[llvm-dev] RFC: On removing magic numbers assuming 8-bit bytes

JF Bastien via llvm-dev llvm-dev at lists.llvm.org
Fri May 10 09:18:00 PDT 2019

> On May 10, 2019, at 3:57 AM, Jesper Antonsson <jesper.antonsson at ericsson.com> wrote:
> On Thu, 2019-05-09 at 15:59 -0400, James Y Knight wrote:
>> From: JF Bastien via llvm-dev <llvm-dev at lists.llvm.org>
>> Date: Thu, May 9, 2019 at 1:30 PM
>> To: Jesper Antonsson
>> Cc: dag at cray.com, llvm-dev at lists.llvm.org
>>> I don’t think you have consensus to move forward at this point in
>>> time. My expectation, which I think represents LLVM’s historical
>>> approach, is that a path to full support be planned out before this
>>> effort starts. Concretely, I expect a real-world backend to be
>>> committed to LLVM as a necessary step. What I meant upthread was:
>>> yes it makes sense to do cleanups before landing a backend, but
>>> someone has to commit to upstreaming a backend before you start the
>>> cleanups. When I say a backend I don’t mean a toy, I mean a real
>>> backend.
>> IMO, the argument of removing "magic constants", and replacing them
>> with a semantically meaningful value does have some merit, even
>> lacking any backend that uses a number other than "8".
>> I guess I'd say that my feeling is that if llvm's codebase already
>> had a "bitsPerUnit()" accessor (as GCC calls this concept), I would
>> probably not say that we should replace all the calls with literal
>> '8's across the code-base simply because no current target uses any
>> value other than 8. It's an abstraction which does make sense on its
>> own, even if it's currently always 8.
>> So, I'm somewhat agnostic here -- the change itself has little value
>> upstream, but if the state of the codebase afterwards is not degraded
>> by the change (and on the contrary, can be ever-so-marginally
>> improved), that seems like it could be basically okay.
> This is a salient point, I think: If we had the abstraction, I could
> never hope to get consensus to replace it with 8. While there is no
> agreement, it seems to me that the community reaction leans toward the
> abstraction-positive.
> As to the argument that a path to full support is a prerequisite, and
> that that is how it has always been done, I think every suggestion is
> worth considering on it's own merits. If this abstraction is a slight
> improvement in itself, is closing a gap towards gcc and represents a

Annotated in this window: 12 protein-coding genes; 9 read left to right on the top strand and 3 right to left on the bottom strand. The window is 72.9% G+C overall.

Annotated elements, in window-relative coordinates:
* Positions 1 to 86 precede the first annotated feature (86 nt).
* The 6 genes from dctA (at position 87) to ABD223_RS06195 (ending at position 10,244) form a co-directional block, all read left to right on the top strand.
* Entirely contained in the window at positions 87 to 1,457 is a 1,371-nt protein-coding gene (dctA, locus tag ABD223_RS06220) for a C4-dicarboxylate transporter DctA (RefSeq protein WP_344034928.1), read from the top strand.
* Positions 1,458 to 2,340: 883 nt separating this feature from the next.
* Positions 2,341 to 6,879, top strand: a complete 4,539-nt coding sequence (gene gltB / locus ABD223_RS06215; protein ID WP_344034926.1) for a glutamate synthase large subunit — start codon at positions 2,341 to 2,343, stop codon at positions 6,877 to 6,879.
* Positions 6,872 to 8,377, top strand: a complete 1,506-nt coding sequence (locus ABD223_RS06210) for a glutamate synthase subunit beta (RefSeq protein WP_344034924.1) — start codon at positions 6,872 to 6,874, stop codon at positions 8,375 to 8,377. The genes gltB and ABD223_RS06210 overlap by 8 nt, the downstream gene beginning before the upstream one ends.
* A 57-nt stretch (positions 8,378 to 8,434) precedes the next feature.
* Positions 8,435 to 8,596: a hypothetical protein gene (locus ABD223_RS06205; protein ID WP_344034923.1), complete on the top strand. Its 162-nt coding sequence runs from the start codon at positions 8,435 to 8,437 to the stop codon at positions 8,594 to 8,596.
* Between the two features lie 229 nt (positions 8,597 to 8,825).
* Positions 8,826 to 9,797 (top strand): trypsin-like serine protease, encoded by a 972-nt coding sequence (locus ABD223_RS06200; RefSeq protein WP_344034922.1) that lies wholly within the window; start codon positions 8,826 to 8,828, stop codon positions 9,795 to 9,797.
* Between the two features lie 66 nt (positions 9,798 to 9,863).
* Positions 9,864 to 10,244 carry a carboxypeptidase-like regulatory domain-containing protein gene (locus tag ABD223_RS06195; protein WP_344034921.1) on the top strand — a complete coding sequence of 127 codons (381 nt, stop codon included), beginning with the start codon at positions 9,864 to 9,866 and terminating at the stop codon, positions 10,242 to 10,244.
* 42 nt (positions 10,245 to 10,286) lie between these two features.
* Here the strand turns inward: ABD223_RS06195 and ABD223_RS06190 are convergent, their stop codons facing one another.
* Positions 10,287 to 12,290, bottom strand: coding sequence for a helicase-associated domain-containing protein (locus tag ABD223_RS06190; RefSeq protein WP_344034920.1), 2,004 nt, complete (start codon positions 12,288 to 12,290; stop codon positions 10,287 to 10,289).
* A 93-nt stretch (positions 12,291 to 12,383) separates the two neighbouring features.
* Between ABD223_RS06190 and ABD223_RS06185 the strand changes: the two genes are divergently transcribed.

> significant improvement for OOT backends, is there sufficient rationale
> for not allowing it?
>>> Right now we have no commitment on anybody landing a backend, and
>>> we don’t really have a concrete idea of what you’re even proposing
>>> to change or how. You’re focusing on “magic numbers” like everyone
>>> agrees 8 is the root of all evil, and it’s really not. Let’s say
>>> someone promises to upstream a backend, what concretely do you need
>>> to change, and in which projects, to get there? Are you changing
>>> clang, and how? What about libc++? Linker? LLVM, and how? Is IR
>>> going to change? If not, do you keep all the i8* around, and how do
>>> you work around not having void* in IR?
>> This is a great list of questions that it would be good to have
>> answers to, though.
> By putting a patch in Phabricator and linking it from the RFC, I tried
> to convey a very concrete idea of what we propose to change and how. We
> don't propose changes outside of llvm.

A single patch isn’t a path forward, it’s one point in what I understand to be a long list. Sure your change sounds nice, but what else is needed? If all you do is upstream this then you’re leading other implementors into believing that everything else works for them. It works for you, but really nobody else, even if you’re making their lives slightly easier. You’re making it easy to break your own expectations because we have no idea what assumptions your upstream changes have. You’re going to come in to random patches, and ask for changes that are undocumented guarantees that we provide for the sake of your platform (or you’re going to proactively fix up breakage after). You say you’re going to maintain things, I want to believe you (the person), but without an actual backend upstream I find it hard to believe a company is actually committed to maintaining this.

That’s not a good way to go about.

I asked a handful of questions, I think you should answer them before moving forward. I’m sure it’s not comprehensive, therefore please document all changes you’d require. Further, I really think someone needs to commit to a real-world backend going upstream.

> The 8's are not the root of all evil, but again, magic numbers are
> generally considered bad style. Also, these 8's represent the bulk of
> our changes to handle 16-bit bytes in llvm and as they are typically
> straightforward to remove, they represent low-hanging fruit. John
> McCall mentioned that clang needs fewer changes, which is something we
> can confirm and we also experience very few merge conflicts there.
> The questions are indeed good in a sense, and I could make a writeup on
> them, e.g llvm IR is general and good as it is, except that you may
> want an additon to the DataLayout string to signal AU width. However,
> as we don't suggest providing support, only this abstraction, it seems
> premature to go into these other details. Of course, when someone is
> ready to upstream a target with non-8-bit addressable units, we'll
> engage and help out with  concrete suggestions as we've been doing with
> fixedpoint numbers recently.

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